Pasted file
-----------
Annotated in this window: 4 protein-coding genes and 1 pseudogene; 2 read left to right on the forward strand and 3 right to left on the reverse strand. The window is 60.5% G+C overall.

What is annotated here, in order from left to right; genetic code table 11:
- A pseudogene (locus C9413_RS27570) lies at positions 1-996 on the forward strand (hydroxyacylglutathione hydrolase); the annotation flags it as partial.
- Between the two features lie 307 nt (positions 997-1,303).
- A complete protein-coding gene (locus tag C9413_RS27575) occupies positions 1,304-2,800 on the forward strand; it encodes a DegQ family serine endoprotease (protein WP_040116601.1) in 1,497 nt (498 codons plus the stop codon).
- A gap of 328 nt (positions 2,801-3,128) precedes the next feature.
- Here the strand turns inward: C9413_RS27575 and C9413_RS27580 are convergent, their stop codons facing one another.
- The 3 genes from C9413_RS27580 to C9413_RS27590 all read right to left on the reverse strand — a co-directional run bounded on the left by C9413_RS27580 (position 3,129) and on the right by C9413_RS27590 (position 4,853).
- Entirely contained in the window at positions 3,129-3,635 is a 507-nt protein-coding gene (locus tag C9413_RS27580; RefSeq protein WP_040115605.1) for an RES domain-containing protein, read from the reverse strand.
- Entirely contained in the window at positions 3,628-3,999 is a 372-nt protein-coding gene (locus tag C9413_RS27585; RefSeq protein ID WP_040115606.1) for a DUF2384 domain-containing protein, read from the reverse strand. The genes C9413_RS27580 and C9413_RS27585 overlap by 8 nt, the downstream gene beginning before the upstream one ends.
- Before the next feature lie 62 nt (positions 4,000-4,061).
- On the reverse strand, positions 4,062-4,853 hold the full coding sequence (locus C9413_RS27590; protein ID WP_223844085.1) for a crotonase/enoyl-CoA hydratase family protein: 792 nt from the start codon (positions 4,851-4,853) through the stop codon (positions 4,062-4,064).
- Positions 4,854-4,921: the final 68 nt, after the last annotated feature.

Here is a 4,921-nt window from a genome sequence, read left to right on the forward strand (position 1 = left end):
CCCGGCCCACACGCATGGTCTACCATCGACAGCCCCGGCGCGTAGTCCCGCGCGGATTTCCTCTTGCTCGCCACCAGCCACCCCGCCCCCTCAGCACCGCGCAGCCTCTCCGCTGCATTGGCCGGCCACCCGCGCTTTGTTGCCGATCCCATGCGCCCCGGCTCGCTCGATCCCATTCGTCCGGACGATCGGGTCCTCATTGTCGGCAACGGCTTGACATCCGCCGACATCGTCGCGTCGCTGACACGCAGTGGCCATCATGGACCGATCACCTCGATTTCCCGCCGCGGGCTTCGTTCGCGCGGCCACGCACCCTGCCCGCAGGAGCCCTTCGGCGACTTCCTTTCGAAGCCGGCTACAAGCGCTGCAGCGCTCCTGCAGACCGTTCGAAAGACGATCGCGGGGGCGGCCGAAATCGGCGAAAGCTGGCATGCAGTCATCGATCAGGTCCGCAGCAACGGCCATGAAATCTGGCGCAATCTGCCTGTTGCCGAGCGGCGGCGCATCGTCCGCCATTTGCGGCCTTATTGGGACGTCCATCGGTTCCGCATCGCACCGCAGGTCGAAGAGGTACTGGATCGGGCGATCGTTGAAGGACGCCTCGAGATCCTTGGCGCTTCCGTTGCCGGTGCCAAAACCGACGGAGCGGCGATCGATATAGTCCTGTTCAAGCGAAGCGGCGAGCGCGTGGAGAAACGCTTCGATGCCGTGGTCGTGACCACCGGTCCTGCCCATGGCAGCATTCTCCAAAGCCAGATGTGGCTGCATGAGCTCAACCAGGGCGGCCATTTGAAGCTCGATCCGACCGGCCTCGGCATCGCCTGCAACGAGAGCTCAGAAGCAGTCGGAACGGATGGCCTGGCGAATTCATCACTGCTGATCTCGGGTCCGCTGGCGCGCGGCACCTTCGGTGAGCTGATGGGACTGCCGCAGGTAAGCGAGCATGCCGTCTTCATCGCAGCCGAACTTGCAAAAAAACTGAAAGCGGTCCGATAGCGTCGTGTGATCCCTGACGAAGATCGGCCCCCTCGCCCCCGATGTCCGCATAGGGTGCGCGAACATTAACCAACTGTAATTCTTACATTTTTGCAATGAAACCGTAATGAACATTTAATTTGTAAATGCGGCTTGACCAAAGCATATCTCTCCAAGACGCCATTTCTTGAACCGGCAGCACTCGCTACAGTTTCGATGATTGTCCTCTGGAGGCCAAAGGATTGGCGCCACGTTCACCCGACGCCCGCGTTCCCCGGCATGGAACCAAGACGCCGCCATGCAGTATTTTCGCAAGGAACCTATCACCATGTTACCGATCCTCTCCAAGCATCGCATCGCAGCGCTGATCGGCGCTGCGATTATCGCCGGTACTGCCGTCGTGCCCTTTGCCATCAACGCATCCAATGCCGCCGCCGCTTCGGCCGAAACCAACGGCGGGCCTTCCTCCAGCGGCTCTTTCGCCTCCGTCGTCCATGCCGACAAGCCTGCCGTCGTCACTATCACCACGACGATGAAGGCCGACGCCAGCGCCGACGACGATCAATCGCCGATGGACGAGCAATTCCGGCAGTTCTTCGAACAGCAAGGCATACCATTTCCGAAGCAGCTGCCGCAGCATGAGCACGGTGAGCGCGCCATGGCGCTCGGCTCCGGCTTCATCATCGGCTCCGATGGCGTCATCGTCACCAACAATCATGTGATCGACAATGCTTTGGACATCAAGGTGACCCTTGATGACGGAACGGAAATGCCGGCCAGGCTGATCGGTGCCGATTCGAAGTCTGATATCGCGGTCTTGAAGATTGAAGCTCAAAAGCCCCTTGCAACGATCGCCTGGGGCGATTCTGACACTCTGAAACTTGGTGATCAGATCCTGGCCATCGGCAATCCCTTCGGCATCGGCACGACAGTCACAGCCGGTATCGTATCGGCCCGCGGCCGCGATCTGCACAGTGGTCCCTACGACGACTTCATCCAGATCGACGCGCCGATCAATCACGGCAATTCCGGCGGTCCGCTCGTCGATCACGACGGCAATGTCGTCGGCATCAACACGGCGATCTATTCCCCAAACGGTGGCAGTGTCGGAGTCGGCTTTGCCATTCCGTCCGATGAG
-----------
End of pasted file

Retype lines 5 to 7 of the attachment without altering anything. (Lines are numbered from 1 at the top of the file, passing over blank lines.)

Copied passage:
- A complete protein-coding gene (locus tag C9413_RS27575) occupies positions 1,304-2,800 on the forward strand; it encodes a DegQ family serine endoprotease (protein WP_040116601.1) in 1,497 nt (498 codons plus the stop codon).
- A gap of 328 nt (positions 2,801-3,128) precedes the next feature.
- Here the strand turns inward: C9413_RS27575 and C9413_RS27580 are convergent, their stop codons facing one another.